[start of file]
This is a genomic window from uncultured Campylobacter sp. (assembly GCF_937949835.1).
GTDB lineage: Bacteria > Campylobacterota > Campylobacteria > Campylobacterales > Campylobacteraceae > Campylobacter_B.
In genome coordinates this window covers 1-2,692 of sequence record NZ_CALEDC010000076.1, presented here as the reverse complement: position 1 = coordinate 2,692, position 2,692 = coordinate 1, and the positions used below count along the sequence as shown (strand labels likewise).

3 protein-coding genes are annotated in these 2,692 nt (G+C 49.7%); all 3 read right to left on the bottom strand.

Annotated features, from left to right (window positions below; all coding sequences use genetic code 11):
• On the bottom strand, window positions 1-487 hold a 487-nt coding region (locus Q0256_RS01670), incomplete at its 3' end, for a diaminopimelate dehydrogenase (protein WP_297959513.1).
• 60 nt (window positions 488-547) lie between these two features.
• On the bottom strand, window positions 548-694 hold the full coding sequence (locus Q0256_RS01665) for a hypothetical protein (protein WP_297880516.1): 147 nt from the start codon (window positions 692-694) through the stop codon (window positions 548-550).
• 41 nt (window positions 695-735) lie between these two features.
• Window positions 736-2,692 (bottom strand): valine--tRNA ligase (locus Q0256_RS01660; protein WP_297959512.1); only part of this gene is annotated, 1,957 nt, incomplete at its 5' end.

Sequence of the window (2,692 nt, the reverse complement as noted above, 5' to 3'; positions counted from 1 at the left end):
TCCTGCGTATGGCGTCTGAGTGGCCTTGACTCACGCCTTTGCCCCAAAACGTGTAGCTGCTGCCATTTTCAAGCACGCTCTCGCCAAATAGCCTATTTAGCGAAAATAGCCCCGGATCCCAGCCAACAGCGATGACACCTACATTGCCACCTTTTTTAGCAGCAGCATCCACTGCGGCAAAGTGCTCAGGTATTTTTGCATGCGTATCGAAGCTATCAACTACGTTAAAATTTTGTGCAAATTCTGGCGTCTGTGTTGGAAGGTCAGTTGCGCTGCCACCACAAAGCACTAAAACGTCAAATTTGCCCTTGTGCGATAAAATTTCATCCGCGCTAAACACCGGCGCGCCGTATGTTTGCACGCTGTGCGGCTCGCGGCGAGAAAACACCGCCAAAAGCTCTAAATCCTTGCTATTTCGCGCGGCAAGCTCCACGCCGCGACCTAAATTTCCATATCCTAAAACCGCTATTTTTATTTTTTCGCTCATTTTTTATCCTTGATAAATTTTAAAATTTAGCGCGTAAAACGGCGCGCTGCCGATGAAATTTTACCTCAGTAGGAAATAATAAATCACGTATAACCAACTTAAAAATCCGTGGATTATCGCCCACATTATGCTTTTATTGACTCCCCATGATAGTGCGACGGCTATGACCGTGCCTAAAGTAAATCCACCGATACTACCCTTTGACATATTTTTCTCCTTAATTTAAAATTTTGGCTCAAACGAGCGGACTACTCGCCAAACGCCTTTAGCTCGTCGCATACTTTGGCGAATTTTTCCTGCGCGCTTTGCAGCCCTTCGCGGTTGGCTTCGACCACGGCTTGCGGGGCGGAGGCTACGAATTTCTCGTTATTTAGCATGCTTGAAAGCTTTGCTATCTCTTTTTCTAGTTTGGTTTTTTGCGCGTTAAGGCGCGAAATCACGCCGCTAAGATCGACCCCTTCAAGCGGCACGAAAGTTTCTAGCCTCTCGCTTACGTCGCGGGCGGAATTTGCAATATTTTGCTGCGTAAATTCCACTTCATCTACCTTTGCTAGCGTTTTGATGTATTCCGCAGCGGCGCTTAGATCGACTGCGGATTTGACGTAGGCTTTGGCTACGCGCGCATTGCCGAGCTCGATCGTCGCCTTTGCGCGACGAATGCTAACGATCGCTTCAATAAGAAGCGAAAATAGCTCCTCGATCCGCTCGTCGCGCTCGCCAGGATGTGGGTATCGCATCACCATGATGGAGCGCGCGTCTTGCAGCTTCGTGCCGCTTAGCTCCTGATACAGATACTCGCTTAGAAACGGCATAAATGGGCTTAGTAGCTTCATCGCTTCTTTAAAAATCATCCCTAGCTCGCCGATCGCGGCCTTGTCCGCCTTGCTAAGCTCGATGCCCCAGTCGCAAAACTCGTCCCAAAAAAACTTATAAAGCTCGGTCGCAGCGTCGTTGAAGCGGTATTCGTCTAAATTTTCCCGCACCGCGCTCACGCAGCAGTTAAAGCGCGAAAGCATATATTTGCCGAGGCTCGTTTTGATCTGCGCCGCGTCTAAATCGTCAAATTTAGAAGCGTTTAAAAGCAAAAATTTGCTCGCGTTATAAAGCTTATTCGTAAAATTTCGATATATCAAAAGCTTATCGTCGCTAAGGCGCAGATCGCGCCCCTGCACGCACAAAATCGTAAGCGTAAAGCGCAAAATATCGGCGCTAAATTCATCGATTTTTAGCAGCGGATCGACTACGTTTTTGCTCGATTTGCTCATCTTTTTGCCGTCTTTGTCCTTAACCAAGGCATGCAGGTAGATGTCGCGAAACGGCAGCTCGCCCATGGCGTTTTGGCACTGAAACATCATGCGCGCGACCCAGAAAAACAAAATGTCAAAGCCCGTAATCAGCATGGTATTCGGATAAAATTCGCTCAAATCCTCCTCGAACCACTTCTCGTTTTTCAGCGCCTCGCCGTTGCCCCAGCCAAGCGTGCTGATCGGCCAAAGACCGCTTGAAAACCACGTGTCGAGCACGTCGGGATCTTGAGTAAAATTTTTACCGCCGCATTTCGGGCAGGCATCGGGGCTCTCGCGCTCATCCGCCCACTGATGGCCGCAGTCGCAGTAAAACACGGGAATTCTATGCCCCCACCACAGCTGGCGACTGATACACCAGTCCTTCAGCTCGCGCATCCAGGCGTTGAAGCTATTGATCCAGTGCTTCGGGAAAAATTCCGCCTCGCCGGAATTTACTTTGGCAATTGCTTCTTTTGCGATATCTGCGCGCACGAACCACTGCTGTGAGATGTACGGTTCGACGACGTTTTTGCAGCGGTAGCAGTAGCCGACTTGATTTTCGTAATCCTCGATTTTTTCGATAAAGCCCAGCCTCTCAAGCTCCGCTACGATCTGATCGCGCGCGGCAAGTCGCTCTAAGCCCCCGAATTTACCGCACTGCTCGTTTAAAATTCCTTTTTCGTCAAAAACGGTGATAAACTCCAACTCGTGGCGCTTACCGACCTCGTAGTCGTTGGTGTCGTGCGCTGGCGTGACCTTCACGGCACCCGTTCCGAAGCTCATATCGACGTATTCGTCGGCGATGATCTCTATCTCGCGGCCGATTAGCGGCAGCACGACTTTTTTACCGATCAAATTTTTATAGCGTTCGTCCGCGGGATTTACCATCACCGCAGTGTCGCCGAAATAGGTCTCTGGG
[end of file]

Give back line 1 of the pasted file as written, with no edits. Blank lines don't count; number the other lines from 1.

This is a genomic window from uncultured Campylobacter sp. (assembly GCF_937949835.1).